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Time to Report to the Fort

Sunday, February 26, 2012

Spring Training Workouts

The day after the 2012 Red Sox held their first full-squad workout, it was time for me to make my annual pilgrimage to Spring Training.  This is my tenth straight year of making the trip, and a lot has changed in that time.  My first year, 2003, was David Ortiz’s first year with the Red Sox, and now he’s the longest-tenured player on the team.  There were maybe 500 people a day at the practice fields, and just yellow ropes to designate where we could stand.  I remember speaking in hushed tones as we watched them practice, feeling lucky to be standing so close but not wanting to interrupt.  After the 2004 Championship, the atmosphere changed.  We heard that 2,500 people came on the first day of 2005, and everyone was whooping and cheering whenever any one of the players looked their way.  Metal barriers soon replaced the fragile ropes, and while the crowds remained large over the following years the access was still very close for those willing to wait it out.  It was clear the Red Sox were outgrowing their old facility, which had the added inconvenience of being a couple of miles down the street from the stadium.  So this year they moved to a brand new state-of-the-art complex where the ballpark, practice fields, and minor league facilities were all combined into one site.

New manager Bobby Valentine instructs the players before the workout.

New manager Bobby Valentine instructs the players before the workout.

The new complex is a lot bigger, with more room for large crowds to spread out.  But one of the things I was worried about seems to have come true – the players are able to enter and leave the fields without having to walk directly past fans if they don’t want to.  Gone are the “gauntlet” where every player had to run down a path lined with fans just to get to the first field to stretch (and where one year I got a high-five from Manny Ramirez), and the white fence where I watched media interviews and got many an autograph after practice.  Now players can enter the new “agility field” directly from the stadium and stretch at the far end away from the fans, before spreading out to do their drills.  I do like that once they hit the practice fields, our access is just as close as it was before – and maybe even better because there’s more space to spread everyone out.  I was still able to get a lot of good pictures, and by hanging around till the end I got autographs from top prospect Jose Iglesias, plus Darnell McDonald and hitting coach Dave Magadan.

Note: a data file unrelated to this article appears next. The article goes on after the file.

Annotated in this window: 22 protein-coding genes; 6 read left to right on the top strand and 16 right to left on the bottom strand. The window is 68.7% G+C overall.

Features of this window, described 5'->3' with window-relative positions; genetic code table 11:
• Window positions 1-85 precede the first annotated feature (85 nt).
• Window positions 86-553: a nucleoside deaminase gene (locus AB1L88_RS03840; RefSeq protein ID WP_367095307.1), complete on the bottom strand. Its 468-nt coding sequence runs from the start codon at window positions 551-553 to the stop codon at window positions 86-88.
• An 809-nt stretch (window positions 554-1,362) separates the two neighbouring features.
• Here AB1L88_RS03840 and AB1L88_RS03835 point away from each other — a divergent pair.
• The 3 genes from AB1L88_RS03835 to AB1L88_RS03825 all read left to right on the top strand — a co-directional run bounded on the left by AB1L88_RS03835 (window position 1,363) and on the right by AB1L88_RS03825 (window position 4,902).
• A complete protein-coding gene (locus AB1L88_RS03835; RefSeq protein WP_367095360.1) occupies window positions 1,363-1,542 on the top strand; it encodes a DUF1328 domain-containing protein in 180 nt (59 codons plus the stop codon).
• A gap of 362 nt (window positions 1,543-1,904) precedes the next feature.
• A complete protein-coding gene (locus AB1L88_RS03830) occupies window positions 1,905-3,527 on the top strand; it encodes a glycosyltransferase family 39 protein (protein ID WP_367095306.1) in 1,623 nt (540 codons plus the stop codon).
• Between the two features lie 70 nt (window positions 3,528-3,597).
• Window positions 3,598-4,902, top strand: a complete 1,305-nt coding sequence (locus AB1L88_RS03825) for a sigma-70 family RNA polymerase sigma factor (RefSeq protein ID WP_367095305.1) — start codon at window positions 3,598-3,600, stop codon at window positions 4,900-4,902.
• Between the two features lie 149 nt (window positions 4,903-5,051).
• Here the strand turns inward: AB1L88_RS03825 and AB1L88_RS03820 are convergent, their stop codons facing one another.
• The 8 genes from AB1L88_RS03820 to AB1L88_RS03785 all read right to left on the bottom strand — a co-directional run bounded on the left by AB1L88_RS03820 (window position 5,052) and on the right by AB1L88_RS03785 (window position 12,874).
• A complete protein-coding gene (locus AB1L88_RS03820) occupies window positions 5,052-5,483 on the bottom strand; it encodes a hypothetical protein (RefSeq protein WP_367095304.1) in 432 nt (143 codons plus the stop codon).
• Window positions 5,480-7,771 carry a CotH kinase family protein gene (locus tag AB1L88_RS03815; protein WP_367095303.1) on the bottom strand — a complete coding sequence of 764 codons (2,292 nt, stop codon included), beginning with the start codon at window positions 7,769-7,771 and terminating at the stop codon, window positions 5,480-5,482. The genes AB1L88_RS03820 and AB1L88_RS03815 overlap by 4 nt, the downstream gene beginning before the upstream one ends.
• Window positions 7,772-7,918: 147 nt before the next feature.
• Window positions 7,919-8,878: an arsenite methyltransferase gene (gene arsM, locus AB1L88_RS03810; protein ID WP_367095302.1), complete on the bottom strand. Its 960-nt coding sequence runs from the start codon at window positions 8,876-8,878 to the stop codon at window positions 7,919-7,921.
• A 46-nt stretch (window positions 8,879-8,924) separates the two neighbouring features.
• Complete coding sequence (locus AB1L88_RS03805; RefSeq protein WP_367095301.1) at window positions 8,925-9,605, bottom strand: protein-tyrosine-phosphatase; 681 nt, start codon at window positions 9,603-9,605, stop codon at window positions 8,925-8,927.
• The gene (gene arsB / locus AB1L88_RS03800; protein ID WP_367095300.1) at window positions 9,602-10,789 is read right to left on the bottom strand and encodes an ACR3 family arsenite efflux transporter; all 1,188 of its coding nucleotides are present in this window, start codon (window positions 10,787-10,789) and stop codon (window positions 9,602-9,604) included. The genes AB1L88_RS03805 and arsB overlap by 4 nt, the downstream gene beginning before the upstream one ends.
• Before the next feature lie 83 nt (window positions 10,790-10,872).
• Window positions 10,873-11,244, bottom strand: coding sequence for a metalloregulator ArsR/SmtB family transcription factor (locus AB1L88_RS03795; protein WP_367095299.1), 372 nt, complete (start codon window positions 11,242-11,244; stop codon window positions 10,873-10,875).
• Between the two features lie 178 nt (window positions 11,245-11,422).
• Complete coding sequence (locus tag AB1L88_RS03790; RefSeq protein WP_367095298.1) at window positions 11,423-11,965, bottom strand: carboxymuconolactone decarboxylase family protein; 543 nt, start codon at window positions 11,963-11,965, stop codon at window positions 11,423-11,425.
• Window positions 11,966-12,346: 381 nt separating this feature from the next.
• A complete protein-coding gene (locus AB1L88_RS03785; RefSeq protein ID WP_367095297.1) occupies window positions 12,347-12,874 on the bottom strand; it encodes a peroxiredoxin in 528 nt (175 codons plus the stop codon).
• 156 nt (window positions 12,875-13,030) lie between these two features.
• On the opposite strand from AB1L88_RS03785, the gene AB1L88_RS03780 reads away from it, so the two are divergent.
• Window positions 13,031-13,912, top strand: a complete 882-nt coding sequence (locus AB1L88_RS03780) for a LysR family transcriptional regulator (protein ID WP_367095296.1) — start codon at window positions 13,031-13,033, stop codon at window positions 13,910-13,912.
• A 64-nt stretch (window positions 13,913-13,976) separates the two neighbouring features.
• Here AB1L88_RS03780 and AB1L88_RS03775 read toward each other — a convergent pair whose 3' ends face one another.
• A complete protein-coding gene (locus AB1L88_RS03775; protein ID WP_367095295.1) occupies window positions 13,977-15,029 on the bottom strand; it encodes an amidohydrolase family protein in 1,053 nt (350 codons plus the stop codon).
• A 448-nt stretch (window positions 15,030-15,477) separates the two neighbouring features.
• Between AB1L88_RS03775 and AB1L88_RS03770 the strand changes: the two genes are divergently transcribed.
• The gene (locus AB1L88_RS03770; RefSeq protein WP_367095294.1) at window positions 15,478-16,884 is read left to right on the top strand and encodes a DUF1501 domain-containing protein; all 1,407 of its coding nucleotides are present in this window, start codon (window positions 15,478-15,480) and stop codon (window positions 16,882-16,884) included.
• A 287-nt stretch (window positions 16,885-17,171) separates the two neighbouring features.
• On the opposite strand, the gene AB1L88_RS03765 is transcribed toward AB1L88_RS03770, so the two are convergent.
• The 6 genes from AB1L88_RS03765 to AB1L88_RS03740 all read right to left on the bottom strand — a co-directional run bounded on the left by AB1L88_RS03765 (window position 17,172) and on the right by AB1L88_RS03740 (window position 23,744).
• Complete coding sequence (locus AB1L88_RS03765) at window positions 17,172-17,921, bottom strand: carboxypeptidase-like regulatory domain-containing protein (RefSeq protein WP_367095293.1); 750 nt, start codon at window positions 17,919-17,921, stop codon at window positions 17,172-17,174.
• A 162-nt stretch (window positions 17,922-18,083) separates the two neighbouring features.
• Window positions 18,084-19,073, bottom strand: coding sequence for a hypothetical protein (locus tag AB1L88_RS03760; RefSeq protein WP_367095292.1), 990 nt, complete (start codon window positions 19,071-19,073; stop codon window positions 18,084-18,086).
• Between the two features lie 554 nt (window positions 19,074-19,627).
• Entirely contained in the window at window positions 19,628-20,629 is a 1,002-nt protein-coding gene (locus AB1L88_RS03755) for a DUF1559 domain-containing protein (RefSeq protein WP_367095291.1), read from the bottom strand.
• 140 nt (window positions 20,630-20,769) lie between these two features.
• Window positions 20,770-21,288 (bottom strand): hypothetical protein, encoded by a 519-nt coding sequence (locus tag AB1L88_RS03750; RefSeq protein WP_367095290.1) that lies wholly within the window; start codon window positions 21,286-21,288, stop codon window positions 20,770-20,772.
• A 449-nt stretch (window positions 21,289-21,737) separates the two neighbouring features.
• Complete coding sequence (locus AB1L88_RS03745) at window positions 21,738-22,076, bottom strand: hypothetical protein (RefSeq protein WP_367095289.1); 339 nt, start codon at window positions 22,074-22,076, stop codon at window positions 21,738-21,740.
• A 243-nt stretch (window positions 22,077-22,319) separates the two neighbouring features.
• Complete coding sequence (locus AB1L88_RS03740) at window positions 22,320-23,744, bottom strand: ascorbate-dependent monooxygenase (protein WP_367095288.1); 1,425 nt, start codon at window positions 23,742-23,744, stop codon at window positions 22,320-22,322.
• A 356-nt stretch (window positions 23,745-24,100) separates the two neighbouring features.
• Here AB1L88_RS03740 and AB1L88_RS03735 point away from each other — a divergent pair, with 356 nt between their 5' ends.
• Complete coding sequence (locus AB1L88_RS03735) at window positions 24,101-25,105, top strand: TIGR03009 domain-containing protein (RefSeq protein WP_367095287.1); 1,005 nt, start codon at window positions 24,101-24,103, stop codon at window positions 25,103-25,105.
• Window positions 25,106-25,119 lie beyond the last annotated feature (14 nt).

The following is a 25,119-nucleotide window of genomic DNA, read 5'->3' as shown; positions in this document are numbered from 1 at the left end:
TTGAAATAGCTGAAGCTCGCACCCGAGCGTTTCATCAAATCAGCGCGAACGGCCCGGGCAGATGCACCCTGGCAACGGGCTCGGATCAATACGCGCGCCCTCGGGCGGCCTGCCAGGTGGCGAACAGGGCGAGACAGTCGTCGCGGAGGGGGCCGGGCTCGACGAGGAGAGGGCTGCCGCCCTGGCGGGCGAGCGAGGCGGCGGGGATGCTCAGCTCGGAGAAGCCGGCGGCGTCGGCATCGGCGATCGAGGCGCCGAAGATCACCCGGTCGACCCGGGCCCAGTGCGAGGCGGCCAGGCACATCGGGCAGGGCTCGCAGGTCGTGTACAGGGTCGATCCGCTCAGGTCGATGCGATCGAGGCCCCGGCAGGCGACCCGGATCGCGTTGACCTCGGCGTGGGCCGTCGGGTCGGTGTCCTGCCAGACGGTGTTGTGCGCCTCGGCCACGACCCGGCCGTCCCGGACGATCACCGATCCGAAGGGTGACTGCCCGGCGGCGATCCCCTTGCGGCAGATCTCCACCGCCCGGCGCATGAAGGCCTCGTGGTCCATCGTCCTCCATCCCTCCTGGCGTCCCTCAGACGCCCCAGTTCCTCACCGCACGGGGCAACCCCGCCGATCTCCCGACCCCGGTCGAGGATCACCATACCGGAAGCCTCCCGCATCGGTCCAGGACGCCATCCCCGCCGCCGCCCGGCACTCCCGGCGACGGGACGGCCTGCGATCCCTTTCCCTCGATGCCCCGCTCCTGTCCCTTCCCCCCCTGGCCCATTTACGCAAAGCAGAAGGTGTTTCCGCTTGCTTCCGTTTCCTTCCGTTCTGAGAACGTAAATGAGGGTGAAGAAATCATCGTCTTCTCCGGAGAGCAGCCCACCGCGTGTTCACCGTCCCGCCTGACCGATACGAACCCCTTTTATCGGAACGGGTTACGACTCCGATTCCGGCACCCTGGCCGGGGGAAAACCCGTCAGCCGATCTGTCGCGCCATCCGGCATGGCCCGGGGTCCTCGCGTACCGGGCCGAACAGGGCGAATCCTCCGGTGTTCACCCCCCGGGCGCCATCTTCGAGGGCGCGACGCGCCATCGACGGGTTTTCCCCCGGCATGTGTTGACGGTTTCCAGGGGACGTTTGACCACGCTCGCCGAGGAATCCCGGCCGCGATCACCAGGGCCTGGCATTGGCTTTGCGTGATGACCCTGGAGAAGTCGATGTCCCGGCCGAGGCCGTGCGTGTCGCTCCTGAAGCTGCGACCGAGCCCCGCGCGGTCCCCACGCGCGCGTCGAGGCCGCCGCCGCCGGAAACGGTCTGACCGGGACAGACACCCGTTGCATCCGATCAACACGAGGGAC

Dustin Pedroia leaps to catch a ball during one of the drills, while his second base counterpart Nate Spears ducks out of the way.

Dustin Pedroia leaps to catch a ball during one of the drills, while his second base counterpart Nate Spears ducks out of the way.

One thing is true about the workouts this year – everyone is busy and always on the move.  Rather than have coaches hit fungoes for fielding practice while players stand idly by to shag flies, players flip balls for their teammates to hit.  In the video below, Kevin Youkilis is flipping to Iglesias, while Nick Punto feeds them to Big Papi.  A few minutes later they switched roles.

None of the players stay on any one field for very long, before they break into different groups and go through different drills.  On one field, Jon Lester worked on his pickoff move.  At the same time, Carl Crawford, Jose Iglesias, and others perfected their base stealing technique.  (That particular drill was interesting, because they were having two guys stand together off first base, take the same lead, and take off at the same time.  It was particularly comical when Jacoby Ellsbury, the fastest guy on the team, was paired up with Adrian Gonzalez, the self-professed slowest runner on the team.)  While that was going on, other fields had live batting practice where new pitchers Mark Melancon and Vicente Padilla threw to an assortment of teammates.

Andrew Miller is really, really tall.

Andrew Miller is really, really tall.

The best part of the day was at the end of the workout, when we got to watch Papi, Youk, Ellsbury, Pedroia, Gonzalez, and newcomer Cody Ross take batting practice.  I had a great spot, and enjoyed watching Big Papi hold court, keeping them entertained while the others batted.  A happy, carefree Ortiz is a sight for sore eyes!

Big Papi kept his teammates entertained during batting practice. It's impossible to see his big grin and not feel good.

Big Papi kept his teammates entertained during batting practice. It's impossible to see his big grin and not feel good.

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